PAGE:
A review of recent literature indicates that potential problems faced by the more than 6 million people under some form of criminal justice supervision in the United States include high rates of infectious diseases such as HIV/AIDS, other sexually transmitted diseases (STDs), tuberculosis, substance abuse, and other health problems.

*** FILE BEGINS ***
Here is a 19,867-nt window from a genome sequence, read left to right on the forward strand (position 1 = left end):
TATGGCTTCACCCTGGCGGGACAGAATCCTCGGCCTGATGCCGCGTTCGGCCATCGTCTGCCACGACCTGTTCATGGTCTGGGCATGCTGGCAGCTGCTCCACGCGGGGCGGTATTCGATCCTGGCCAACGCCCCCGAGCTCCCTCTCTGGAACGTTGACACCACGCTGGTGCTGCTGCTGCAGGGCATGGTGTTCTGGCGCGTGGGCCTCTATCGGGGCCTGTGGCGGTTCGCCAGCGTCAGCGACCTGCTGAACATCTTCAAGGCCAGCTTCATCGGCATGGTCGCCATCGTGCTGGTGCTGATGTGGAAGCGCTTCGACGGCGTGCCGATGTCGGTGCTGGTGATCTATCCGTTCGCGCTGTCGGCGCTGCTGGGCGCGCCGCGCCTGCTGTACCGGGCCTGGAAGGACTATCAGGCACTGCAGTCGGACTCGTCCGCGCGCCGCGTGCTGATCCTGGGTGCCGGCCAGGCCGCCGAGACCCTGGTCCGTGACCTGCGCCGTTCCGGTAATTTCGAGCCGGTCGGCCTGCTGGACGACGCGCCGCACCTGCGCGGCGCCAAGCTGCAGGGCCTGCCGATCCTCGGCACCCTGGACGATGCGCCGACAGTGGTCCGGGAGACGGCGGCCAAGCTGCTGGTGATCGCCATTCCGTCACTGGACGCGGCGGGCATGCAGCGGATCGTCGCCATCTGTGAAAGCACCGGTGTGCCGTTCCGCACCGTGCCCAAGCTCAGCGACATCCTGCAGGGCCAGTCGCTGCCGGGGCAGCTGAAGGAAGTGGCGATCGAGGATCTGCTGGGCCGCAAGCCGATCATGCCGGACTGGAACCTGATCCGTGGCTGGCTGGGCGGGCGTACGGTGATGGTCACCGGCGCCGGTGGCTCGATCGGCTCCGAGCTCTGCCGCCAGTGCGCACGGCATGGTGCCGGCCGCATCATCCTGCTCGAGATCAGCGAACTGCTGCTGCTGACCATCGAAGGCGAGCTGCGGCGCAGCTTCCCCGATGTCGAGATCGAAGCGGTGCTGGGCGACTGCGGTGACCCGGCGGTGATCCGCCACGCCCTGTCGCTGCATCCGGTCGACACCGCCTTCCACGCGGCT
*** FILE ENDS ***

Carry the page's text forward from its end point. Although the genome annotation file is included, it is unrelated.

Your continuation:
Many under criminal justice supervision are seriously at risk and require appropriate health interventions, particularly since many have had little prior access to primary health care and other health interventions and they often return to their communities without critical preventive health information and skills, appropriate medical services, and other necessary support. Periods of incarceration and other criminal justice supervision offer important opportunities to provide a range of health interventions, and general evaluations show the potential of such strategies. Public health and criminal justice agencies have the expertise and should collaborate to provide health interventions needed by incarcerated populations. Because many recently released inmates require primary care for HIV/AIDS, other STDs, and tuberculosis, timely discharge planning is essential. Linkages with community-based organizations and agencies that can provide medical care, health education, and necessary support services should also be established. HIV/AIDS interventions in adult and juvenile facilities are described, along with treatment strategies for STDs, tuberculosis, and substance abuse. Community corrections interventions and alternatives to incarceration are considered. 98 references